An in-depth look at the enduring bond of friendship among a tightly knit group of middle-class Midwestern women born in the early 1960s.
Through his popular “Moving On” column in the Wall Street Journal, which focuses on transitions in women’s friendships, Zaslow (co-author: The Last Lecture, 2008) was introduced to the women featured here. The author briefly profiles all 11, but avoids an overcrowded portrait by focusing on four: strait-laced Marilyn, fun-loving Karla, outspoken Kelly and Sheila, whose death at 22 remains mysterious. The author spent time with them, looked at their photo albums, read their teenage notes and diaries, met their families and pored over the reply-all e-mails that have kept the group in close touch for the past decade. Zaslow also attended their annual reunion in 2007, an event he vividly recounts here. He records their happy reminiscences of high-school hijinks, their sometimes bittersweet recollections of adolescent misadventures, their connections with each other as their lives took separate paths and their continued warm support for each other as major events—marriages, births, divorces, deaths—impacted their lives. When breast cancer struck two of them in middle age, Zaslow shows the emotional help and encouragement they received from the others. Although his portrait of the group is mostly positive, he does not overlook the negative aspects of adolescent exclusivity, revealing how other classmates viewed them as a snobbish clique. Zaslow also reports briefly on research that has highlighted the difference between male bonding and female bonding, and the importance of friendship in the lives of women.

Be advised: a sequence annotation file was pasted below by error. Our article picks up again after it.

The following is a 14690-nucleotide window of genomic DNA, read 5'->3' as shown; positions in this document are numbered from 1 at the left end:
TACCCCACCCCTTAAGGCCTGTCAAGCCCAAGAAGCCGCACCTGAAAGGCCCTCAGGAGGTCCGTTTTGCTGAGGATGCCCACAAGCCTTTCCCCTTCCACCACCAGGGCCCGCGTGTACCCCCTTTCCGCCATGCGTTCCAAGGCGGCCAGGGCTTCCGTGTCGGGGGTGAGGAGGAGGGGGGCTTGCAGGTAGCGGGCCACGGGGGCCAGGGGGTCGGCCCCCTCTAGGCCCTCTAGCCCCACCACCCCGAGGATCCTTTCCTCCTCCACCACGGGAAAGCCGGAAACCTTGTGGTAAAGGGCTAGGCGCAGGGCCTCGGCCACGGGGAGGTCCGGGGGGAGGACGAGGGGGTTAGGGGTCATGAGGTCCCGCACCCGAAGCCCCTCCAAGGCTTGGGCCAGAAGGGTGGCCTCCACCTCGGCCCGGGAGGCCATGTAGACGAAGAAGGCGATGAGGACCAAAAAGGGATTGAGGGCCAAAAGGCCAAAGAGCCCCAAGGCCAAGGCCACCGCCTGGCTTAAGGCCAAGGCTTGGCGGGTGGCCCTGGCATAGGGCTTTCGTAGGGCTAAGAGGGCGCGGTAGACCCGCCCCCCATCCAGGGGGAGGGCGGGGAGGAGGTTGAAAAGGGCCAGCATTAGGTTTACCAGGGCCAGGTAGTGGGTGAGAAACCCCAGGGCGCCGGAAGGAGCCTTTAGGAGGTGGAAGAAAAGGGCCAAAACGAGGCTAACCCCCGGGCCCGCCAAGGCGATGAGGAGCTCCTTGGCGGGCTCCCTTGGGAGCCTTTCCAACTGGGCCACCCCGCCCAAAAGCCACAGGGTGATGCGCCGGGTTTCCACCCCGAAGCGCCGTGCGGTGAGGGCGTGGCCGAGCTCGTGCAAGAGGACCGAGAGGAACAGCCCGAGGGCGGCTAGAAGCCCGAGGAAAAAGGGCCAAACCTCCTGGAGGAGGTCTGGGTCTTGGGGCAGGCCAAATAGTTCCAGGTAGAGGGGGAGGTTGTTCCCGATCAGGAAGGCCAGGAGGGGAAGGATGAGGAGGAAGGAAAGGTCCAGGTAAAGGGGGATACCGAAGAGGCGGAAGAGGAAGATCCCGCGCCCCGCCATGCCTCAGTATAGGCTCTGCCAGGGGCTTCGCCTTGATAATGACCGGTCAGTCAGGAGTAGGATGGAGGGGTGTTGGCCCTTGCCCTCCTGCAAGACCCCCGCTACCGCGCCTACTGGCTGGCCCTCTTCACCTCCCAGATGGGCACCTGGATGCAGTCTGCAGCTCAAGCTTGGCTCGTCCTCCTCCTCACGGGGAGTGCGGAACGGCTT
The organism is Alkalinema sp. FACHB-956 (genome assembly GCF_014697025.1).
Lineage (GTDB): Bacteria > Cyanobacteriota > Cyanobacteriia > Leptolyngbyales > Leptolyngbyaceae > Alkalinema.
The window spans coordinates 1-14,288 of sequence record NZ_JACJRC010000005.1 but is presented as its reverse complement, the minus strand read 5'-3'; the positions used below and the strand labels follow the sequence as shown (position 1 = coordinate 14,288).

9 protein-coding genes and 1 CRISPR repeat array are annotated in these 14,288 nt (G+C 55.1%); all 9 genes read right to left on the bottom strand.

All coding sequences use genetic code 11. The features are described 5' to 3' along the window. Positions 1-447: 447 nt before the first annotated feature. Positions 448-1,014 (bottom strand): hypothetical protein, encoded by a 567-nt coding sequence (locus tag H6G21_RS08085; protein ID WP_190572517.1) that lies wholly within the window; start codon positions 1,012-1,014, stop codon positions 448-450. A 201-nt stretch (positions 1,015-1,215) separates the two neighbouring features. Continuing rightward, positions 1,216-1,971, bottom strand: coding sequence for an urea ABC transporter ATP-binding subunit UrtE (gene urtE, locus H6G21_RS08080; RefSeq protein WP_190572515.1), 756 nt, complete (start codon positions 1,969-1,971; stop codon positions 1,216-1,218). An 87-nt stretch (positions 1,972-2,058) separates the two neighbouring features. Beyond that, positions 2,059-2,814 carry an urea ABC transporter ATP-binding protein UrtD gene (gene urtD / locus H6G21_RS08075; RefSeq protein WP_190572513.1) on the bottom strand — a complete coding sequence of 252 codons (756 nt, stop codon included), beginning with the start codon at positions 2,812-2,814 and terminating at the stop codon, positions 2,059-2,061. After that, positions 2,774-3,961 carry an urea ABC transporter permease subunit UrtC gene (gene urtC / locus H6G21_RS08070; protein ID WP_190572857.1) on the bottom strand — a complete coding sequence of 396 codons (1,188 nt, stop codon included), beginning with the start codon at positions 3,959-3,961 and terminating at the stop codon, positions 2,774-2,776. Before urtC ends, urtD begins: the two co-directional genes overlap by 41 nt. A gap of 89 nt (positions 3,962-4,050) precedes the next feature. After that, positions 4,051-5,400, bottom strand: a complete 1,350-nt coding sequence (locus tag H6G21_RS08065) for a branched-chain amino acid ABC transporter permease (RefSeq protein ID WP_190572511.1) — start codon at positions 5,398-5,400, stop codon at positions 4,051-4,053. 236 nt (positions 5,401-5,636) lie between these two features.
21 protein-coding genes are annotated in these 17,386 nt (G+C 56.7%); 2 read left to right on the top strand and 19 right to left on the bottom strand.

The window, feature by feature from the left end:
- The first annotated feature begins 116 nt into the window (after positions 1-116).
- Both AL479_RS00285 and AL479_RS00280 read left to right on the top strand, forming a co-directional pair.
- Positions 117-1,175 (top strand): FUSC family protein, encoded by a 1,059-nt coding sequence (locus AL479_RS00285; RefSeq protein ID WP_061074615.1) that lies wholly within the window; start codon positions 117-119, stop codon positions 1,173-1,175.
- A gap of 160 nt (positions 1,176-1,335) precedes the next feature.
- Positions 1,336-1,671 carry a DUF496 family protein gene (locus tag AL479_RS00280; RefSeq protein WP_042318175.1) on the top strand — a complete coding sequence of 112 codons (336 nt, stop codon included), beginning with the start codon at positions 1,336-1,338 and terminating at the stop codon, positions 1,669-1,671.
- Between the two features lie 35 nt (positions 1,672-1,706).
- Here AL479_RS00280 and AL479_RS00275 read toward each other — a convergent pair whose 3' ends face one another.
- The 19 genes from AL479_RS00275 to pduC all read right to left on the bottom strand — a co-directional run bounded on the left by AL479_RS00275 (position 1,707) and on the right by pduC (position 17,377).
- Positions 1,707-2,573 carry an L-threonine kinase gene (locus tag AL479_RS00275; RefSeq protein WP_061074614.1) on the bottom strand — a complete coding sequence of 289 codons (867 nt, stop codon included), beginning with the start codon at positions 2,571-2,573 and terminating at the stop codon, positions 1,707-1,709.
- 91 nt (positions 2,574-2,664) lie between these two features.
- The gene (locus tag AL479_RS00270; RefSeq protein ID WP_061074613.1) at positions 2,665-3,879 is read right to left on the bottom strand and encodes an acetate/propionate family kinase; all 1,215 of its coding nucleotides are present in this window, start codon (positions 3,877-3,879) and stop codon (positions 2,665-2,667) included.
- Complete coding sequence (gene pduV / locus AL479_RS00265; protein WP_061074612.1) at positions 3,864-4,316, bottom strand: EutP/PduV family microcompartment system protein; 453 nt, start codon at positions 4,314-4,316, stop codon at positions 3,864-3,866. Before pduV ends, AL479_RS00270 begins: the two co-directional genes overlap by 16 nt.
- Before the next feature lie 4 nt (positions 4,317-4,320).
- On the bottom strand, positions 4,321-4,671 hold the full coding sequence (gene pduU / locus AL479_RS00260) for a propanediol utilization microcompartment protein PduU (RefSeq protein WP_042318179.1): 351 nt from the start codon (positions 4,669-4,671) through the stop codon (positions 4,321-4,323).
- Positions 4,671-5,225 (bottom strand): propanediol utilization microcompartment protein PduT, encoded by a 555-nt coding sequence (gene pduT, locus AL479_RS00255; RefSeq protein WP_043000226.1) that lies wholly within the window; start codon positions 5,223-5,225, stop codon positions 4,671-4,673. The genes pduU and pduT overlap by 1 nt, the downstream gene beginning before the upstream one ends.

A heartwarming account, ripe for discussion in women’s book clubs and women’s studies classes.